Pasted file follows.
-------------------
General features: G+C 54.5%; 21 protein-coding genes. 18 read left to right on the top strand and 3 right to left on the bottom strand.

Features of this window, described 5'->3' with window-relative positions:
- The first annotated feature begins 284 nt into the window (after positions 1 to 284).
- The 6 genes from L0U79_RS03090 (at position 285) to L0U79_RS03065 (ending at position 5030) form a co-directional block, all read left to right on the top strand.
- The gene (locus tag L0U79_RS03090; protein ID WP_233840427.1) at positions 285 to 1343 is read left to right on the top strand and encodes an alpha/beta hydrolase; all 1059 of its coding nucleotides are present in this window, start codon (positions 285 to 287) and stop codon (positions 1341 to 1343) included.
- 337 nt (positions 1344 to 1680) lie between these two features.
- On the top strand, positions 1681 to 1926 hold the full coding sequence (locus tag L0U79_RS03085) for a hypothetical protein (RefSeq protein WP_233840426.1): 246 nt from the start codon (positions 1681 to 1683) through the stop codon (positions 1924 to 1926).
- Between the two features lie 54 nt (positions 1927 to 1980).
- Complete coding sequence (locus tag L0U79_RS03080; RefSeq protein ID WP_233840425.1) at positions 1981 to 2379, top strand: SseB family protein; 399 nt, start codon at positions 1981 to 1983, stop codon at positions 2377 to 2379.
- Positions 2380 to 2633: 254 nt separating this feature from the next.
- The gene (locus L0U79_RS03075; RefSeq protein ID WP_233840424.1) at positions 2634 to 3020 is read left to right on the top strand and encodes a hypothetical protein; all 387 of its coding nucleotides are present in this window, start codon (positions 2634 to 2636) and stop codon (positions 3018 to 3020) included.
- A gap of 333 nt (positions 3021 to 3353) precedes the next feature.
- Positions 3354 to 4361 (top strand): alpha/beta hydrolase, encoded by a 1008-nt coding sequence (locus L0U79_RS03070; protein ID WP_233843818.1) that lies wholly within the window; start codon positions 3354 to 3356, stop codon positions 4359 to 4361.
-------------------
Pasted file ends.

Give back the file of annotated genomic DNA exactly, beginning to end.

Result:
General features: G+C 54.5%; 21 protein-coding genes. 18 read left to right on the top strand and 3 right to left on the bottom strand.

Features of this window, described 5'->3' with window-relative positions:
- The first annotated feature begins 284 nt into the window (after positions 1 to 284).
- The 6 genes from L0U79_RS03090 (at position 285) to L0U79_RS03065 (ending at position 5030) form a co-directional block, all read left to right on the top strand.
- The gene (locus tag L0U79_RS03090; protein ID WP_233840427.1) at positions 285 to 1343 is read left to right on the top strand and encodes an alpha/beta hydrolase; all 1059 of its coding nucleotides are present in this window, start codon (positions 285 to 287) and stop codon (positions 1341 to 1343) included.
- 337 nt (positions 1344 to 1680) lie between these two features.
- On the top strand, positions 1681 to 1926 hold the full coding sequence (locus tag L0U79_RS03085) for a hypothetical protein (RefSeq protein WP_233840426.1): 246 nt from the start codon (positions 1681 to 1683) through the stop codon (positions 1924 to 1926).
- Between the two features lie 54 nt (positions 1927 to 1980).
- Complete coding sequence (locus tag L0U79_RS03080; RefSeq protein ID WP_233840425.1) at positions 1981 to 2379, top strand: SseB family protein; 399 nt, start codon at positions 1981 to 1983, stop codon at positions 2377 to 2379.
- Positions 2380 to 2633: 254 nt separating this feature from the next.
- The gene (locus L0U79_RS03075; RefSeq protein ID WP_233840424.1) at positions 2634 to 3020 is read left to right on the top strand and encodes a hypothetical protein; all 387 of its coding nucleotides are present in this window, start codon (positions 2634 to 2636) and stop codon (positions 3018 to 3020) included.
- A gap of 333 nt (positions 3021 to 3353) precedes the next feature.
- Positions 3354 to 4361 (top strand): alpha/beta hydrolase, encoded by a 1008-nt coding sequence (locus L0U79_RS03070; protein ID WP_233843818.1) that lies wholly within the window; start codon positions 3354 to 3356, stop codon positions 4359 to 4361.